Leeds Festival, August 2008 – Queue flashback to 18-year-old me and my college bestie, pitching our polka-dot tent in the muddiest corner of Bramham Park. With only two crates of Fosters to sustain us, we set out on what would later be known as the weekend I called Yannis of FOALS a wanker.
It was, of course, an accident (accident, accident…)
I walked up to Yannis at the NME signing tent. Completely awe-struck, I shouted MALAKAS! in his face. I was naïve enough to believe I was just shouting HELLO! in Greek. Ultimately, it didn’t matter what it meant, or that I was tricked into it by terrible friends. I was meeting Yannis of FOALS, for Christ’s sake. They were one of the newest indie bands in the UK at the time and I was just another weird fan. He laughed. It was another year before I found out what malakas really meant…
But FOALS are so much more than just an awkward memory. Their debut album Antidotes (2008) was the soundtrack to a glorious, post-exam summer, before our lives got far too serious with the insistence that we should be making plans for the ‘future’. Back then, it was OK to have a fling with loud, energetic music without getting too attached to some ‘deeper meaning’ in the lyrics. Cassius and Balloons were so easy to love, not because they had depth, but because they were noisy and euphoric – perfect for dancing at parties and drowning out conversations about the ‘future’.
Fast-forward 11 years to the release of the eagerly awaited fifth studio album, Everything Not Saved Will Be Lost Part 1. We still love to dance at parties, but that ‘future’ we spent so long avoiding is now here and we can’t stop talking about it. Gone are the care-free days of the early noughties. Welcome to the days of what is left: a damaged planet, a laughable political system, and an overwhelming sense of anxiety about where we go from here. We are a fucked-up, angsty generation and FOALS have just given us our anthems.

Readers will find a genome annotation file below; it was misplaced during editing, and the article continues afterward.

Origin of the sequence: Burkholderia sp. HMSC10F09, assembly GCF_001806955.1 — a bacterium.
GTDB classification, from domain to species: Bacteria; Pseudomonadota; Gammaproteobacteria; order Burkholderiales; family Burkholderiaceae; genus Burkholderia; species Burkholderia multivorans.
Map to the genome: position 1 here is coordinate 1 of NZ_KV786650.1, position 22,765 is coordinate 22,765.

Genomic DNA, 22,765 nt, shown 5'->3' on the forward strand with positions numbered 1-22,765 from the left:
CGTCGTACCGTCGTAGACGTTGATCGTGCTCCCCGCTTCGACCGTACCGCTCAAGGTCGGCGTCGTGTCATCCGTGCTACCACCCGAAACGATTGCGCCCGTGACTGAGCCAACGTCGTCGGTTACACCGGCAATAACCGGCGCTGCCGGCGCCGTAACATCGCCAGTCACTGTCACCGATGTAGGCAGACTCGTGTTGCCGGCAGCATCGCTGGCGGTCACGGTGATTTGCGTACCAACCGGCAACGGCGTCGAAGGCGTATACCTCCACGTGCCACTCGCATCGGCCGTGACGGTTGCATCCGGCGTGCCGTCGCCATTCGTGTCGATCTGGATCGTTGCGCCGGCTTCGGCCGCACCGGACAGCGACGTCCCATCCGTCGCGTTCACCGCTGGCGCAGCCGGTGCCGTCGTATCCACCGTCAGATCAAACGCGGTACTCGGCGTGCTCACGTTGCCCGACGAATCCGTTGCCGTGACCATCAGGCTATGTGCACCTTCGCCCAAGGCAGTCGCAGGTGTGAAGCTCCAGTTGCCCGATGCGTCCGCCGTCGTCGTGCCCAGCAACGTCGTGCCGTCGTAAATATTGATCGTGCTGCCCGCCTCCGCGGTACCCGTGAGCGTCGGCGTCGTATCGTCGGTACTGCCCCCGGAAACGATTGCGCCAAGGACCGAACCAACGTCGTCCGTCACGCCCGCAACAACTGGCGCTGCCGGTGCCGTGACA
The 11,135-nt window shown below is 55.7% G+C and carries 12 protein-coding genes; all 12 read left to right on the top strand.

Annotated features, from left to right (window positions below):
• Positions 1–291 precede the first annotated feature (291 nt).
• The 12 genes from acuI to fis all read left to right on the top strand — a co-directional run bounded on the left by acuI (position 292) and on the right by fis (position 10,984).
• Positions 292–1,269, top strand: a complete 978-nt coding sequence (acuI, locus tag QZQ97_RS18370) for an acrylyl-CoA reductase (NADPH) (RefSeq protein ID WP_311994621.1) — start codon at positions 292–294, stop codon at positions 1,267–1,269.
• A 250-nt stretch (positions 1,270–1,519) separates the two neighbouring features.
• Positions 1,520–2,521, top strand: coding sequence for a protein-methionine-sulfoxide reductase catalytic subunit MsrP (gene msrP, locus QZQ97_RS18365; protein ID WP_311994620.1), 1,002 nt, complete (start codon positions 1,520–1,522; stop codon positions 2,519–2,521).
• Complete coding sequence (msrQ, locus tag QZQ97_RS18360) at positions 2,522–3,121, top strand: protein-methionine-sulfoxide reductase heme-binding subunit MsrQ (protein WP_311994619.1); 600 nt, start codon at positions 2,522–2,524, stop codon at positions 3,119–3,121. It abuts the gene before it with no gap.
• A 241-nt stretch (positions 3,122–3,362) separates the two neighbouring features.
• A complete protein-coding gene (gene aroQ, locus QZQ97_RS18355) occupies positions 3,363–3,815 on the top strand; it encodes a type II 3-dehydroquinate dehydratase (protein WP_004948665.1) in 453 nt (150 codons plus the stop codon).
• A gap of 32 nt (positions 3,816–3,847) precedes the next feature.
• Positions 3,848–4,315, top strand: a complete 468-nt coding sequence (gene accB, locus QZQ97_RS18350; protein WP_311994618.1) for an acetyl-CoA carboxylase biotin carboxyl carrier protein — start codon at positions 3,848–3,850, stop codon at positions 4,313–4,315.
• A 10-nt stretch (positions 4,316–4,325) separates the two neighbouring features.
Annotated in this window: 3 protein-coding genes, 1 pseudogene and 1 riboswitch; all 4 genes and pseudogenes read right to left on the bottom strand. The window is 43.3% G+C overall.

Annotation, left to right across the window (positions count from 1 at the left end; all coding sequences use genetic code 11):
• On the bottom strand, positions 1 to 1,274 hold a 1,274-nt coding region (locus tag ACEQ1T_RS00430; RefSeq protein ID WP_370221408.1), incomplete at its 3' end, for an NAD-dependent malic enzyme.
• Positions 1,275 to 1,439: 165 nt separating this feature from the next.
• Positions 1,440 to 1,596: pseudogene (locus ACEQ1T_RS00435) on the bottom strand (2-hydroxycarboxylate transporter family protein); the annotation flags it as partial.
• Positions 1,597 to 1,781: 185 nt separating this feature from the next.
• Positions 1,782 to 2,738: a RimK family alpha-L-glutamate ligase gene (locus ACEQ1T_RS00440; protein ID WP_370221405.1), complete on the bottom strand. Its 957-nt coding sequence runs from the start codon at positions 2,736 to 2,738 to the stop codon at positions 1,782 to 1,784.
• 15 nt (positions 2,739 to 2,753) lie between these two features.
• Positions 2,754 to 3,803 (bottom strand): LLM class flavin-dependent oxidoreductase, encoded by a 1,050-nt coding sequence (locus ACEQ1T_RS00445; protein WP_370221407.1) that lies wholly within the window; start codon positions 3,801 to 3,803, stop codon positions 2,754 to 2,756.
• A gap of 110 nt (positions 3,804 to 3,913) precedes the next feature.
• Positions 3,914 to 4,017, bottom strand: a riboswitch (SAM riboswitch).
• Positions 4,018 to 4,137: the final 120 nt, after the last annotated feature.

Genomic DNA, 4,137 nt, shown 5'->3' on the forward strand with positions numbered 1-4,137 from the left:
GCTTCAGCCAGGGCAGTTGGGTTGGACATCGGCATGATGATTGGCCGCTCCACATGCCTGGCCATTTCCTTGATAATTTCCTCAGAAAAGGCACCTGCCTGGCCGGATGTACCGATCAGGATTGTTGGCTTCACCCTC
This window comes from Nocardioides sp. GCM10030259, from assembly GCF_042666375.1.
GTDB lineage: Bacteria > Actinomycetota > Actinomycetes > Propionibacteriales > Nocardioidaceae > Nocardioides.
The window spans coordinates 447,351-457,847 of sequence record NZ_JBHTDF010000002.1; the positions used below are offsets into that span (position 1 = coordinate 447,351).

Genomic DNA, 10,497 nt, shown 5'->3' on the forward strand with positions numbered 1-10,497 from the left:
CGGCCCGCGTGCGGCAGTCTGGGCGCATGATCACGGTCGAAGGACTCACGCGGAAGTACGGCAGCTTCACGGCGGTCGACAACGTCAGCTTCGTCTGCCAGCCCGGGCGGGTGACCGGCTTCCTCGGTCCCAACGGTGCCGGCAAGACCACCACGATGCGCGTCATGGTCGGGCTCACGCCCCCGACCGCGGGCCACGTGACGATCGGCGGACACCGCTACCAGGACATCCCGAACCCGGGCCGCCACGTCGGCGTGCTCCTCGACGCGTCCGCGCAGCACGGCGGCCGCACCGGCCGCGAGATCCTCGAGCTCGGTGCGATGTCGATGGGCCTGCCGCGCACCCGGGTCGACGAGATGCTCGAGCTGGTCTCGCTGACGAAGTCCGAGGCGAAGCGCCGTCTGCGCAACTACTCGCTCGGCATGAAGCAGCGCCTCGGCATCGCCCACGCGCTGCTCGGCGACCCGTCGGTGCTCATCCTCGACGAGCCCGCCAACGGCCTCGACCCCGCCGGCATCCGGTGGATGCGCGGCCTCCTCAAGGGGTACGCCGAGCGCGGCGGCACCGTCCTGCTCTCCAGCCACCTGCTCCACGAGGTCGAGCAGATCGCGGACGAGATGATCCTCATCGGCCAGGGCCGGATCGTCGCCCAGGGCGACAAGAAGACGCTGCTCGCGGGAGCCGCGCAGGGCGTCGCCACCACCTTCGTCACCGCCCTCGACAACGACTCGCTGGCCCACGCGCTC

In the 4 years building up to this release, FOALS have become self-aware. Their sound has taken on a newly found maturity, perhaps influenced in part by the times we live in. It’s easy to forget that in 2008, the band would only have been in their early 20’s. And if this album is anything to go by, they have done some serious growing up since then.
Part 1 is an overture to that fear-enduing ‘future’ we all love so much, with references to climate change: now the sea eats the sky, but they say it’s a lie, and there’s no birds left to fly, and the people we have to blame for everything: our fathers run and leave all the damage they’ve done behind. This is undoubtedly an album with an agenda. But in true FOALS-style, these big statements can be lost to the noise, if you’re not too careful.
Exits is a triumph. It has all the nostalgia of an Antidotes track at half the speed but feels more current and sophisticated. It’s the kind of track for sipping martinis to in the early hours of Sunday morning at some underground bar. Then with White Onions there is a complete switch up. 100x faster and more assertive, this track has a sharp edge and would arguably have made a better single. There are some more forgettable ‘filler’ tracks on this album, too. In Degrees may have funky, tropical notes, but is otherwise skip-able. Not bad for an album of less than 40 minutes.
And then there’s Sunday; by far the best track on the album with it’s gorgeous, 90’s vibe (think of Moby’s Porcelain but slower, with a subtle hint of Chris Martin vocals towards the end). It’s a far cry from the FOALS I have come to know (and love) – it is more thoughtful and sedate. Like a light at the end of the tunnel, it’s the last bit of hope that we might just be alright in this world after all.
That, then, is what I will take from one of my favourite band’s latest releases. They’re a band I have spent a lot of time with and Everything Not Saved Will Be Lost Part 1 is an album we should all be making time for right now.
Words by Kathy Halliday.
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